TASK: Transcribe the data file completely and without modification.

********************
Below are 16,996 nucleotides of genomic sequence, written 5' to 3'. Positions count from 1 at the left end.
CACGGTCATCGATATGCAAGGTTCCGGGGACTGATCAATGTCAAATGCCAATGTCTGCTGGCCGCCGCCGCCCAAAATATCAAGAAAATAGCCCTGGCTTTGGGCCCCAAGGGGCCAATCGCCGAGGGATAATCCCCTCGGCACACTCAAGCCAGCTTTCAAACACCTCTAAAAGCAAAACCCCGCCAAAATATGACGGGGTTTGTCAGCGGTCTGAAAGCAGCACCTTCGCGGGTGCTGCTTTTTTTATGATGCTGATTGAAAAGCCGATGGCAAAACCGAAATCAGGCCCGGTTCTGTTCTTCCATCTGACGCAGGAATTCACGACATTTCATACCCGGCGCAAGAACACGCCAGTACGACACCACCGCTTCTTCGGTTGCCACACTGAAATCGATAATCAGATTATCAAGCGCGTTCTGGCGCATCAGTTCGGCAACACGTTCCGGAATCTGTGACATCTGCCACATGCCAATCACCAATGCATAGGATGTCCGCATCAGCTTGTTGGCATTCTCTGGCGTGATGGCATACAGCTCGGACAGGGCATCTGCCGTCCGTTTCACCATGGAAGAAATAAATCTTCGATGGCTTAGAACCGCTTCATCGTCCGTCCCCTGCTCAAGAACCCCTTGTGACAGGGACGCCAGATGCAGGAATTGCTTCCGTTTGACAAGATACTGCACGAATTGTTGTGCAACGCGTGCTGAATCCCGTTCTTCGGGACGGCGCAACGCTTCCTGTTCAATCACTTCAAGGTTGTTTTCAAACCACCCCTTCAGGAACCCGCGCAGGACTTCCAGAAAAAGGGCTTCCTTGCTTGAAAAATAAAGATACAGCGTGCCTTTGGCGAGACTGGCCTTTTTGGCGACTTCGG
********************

Below are 16,996 nucleotides of genomic sequence, written 5' to 3'. Positions count from 1 at the left end.
CACGGTCATCGATATGCAAGGTTCCGGGGACTGATCAATGTCAAATGCCAATGTCTGCTGGCCGCCGCCGCCCAAAATATCAAGAAAATAGCCCTGGCTTTGGGCCCCAAGGGGCCAATCGCCGAGGGATAATCCCCTCGGCACACTCAAGCCAGCTTTCAAACACCTCTAAAAGCAAAACCCCGCCAAAATATGACGGGGTTTGTCAGCGGTCTGAAAGCAGCACCTTCGCGGGTGCTGCTTTTTTTATGATGCTGATTGAAAAGCCGATGGCAAAACCGAAATCAGGCCCGGTTCTGTTCTTCCATCTGACGCAGGAATTCACGACATTTCATACCCGGCGCAAGAACACGCCAGTACGACACCACCGCTTCTTCGGTTGCCACACTGAAATCGATAATCAGATTATCAAGCGCGTTCTGGCGCATCAGTTCGGCAACACGTTCCGGAATCTGTGACATCTGCCACATGCCAATCACCAATGCATAGGATGTCCGCATCAGCTTGTTGGCATTCTCTGGCGTGATGGCATACAGCTCGGACAGGGCATCTGCCGTCCGTTTCACCATGGAAGAAATAAATCTTCGATGGCTTAGAACCGCTTCATCGTCCGTCCCCTGCTCAAGAACCCCTTGTGACAGGGACGCCAGATGCAGGAATTGCTTCCGTTTGACAAGATACTGCACGAATTGTTGTGCAACGCGTGCTGAATCCCGTTCTTCGGGACGGCGCAACGCTTCCTGTTCAATCACTTCAAGGTTGTTTTCAAACCACCCCTTCAGGAACCCGCGCAGGACTTCCAGAAAAAGGGCTTCCTTGCTTGAAAAATAAAGATACAGCGTGCCTTTGGCGAGACTGGCCTTTTTGGCGACTTCGG